Part One: Standing for Election

Part Two: In the States

Part Three: Everything Else

Can I cope with the stresses?

Most of us get to the end of four years and find it has taken some toll on our weight, our general health, and our happiness. It helps to come into this knowing it’s not an easy job (whatever people may think), having a good support network in place, and making time to take care of yourself – I am writing a section on self-care, which I hope will be useful, too.

One really tough aspect of the role, and one that’s fairly unique to being a politician, is the fact that you become “public property”, and that it’s generally publicly acceptable for people to be rude or dismissive of the States, or individual Deputies, without necessarily being in possession of the full facts (or indeed any of them!).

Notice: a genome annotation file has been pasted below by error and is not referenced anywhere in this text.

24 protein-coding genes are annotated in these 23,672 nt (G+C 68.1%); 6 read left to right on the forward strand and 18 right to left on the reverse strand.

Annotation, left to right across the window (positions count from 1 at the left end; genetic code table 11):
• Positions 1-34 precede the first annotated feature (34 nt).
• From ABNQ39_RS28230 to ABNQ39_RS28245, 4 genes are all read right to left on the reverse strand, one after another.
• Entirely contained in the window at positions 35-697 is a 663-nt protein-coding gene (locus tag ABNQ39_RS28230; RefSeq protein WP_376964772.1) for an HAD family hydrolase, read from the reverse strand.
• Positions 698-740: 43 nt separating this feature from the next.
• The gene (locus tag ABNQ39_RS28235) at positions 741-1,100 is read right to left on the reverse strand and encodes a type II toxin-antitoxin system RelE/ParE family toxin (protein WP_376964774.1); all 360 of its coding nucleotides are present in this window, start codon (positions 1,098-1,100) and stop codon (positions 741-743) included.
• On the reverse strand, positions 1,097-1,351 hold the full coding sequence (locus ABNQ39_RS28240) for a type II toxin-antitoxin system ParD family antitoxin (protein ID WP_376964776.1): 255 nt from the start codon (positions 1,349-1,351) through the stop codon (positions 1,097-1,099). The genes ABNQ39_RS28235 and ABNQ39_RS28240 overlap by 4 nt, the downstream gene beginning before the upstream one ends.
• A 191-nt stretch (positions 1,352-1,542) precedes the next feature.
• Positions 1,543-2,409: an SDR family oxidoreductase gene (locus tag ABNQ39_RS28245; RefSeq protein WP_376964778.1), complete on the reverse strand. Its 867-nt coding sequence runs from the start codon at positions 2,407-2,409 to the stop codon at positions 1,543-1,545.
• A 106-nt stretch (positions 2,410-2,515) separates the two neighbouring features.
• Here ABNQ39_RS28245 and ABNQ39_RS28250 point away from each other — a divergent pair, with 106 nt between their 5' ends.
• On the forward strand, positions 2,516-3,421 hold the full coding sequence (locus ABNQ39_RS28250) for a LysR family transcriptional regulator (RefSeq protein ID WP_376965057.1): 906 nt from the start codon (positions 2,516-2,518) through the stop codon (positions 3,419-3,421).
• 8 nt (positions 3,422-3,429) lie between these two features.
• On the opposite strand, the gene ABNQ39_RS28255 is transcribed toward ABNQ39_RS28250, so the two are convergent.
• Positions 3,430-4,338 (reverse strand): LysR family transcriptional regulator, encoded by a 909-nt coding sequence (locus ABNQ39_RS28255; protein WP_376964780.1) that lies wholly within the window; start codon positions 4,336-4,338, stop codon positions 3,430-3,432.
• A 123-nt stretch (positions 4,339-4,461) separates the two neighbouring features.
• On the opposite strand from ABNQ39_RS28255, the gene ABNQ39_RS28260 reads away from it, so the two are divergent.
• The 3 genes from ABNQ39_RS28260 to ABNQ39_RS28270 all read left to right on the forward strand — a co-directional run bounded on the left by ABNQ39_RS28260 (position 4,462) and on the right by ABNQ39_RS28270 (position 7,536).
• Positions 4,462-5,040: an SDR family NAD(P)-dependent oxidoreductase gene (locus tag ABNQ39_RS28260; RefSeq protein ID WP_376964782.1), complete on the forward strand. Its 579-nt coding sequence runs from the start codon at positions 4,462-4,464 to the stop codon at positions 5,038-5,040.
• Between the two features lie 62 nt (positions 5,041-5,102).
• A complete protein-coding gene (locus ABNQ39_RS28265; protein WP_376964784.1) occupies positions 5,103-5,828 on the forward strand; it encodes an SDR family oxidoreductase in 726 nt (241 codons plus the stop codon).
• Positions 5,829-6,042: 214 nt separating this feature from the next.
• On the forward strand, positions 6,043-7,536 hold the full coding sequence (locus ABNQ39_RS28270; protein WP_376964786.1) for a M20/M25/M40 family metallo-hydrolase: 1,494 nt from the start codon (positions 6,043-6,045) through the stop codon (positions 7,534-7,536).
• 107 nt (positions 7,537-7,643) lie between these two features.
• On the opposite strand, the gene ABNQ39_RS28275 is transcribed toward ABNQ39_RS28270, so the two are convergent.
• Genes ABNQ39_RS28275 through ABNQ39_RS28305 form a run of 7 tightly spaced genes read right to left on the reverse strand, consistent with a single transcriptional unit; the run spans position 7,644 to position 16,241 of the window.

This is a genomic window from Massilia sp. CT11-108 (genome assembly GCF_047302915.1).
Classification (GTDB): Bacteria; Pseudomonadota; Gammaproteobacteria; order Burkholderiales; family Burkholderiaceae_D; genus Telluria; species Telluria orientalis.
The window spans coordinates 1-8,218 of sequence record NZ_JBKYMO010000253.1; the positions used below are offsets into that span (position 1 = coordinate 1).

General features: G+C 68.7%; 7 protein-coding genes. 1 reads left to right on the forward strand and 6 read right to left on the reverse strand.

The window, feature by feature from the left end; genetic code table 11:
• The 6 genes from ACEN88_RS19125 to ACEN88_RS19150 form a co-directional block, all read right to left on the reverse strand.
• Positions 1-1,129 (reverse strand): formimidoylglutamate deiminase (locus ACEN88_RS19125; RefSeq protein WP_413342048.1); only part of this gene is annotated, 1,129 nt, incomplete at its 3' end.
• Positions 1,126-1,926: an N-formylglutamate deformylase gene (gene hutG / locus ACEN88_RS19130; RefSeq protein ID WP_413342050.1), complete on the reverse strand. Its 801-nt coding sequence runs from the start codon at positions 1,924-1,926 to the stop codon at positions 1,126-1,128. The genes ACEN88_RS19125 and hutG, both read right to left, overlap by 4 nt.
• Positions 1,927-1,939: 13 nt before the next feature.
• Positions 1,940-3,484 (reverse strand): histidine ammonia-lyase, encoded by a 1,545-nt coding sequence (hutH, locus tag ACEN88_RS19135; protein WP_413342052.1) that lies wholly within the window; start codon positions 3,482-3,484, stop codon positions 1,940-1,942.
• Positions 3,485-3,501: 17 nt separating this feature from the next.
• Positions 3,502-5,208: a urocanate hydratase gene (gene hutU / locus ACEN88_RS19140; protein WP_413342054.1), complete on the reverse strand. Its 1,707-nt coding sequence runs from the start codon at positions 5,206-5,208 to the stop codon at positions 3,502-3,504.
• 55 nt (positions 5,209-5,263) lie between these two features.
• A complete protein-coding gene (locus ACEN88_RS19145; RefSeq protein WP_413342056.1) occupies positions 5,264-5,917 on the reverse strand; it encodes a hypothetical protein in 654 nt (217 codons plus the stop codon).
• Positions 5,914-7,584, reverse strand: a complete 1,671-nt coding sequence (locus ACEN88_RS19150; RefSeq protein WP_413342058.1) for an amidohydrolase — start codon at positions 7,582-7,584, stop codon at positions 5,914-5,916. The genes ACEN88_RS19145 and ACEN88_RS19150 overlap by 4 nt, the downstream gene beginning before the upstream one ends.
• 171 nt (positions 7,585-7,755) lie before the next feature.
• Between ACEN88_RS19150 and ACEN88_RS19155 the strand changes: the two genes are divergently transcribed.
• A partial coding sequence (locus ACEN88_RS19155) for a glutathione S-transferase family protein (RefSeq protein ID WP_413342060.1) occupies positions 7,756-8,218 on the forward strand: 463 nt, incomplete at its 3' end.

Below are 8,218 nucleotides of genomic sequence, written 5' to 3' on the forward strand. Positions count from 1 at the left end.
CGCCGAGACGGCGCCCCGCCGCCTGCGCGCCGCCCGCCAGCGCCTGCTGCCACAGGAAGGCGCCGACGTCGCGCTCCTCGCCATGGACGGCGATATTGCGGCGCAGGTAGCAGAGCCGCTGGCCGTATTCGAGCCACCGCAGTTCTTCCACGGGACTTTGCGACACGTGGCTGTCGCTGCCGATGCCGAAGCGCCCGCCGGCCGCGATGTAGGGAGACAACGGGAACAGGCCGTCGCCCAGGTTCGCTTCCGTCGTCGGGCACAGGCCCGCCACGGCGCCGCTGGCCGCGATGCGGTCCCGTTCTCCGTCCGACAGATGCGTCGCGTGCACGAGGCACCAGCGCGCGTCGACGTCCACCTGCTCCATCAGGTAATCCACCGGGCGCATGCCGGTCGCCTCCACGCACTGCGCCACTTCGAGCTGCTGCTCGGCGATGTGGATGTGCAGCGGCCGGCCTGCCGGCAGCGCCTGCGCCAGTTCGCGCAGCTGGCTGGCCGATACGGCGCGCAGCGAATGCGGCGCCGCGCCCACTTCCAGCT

One way or another, I’ve seen that hurt a lot of my colleagues, and I’ve been hurt by it myself. If you have a deeply-felt sense of honour, you’re going to be dismayed by the general public assumption that you, because you are a politician, are acting without integrity. If you take pride in doing a good job, you’ll be rattled by the view that we’re all careless and stupid. If you know you’ve been working your socks off for the good of the Island, you’ll be hurt by the nasty comments on some online forums. You’ll be astonished by how one-sided even traditional media coverage feels.

Those challenges aren’t insurmountable. Each of us learns to cope with them in our own way. But they’re real, and there aren’t many other jobs or life experiences that can prepare you for them, so you deserve to know about them at this stage, and to think about how you will deal with them in turn.

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Go back to Section 1.1: Making the Decision
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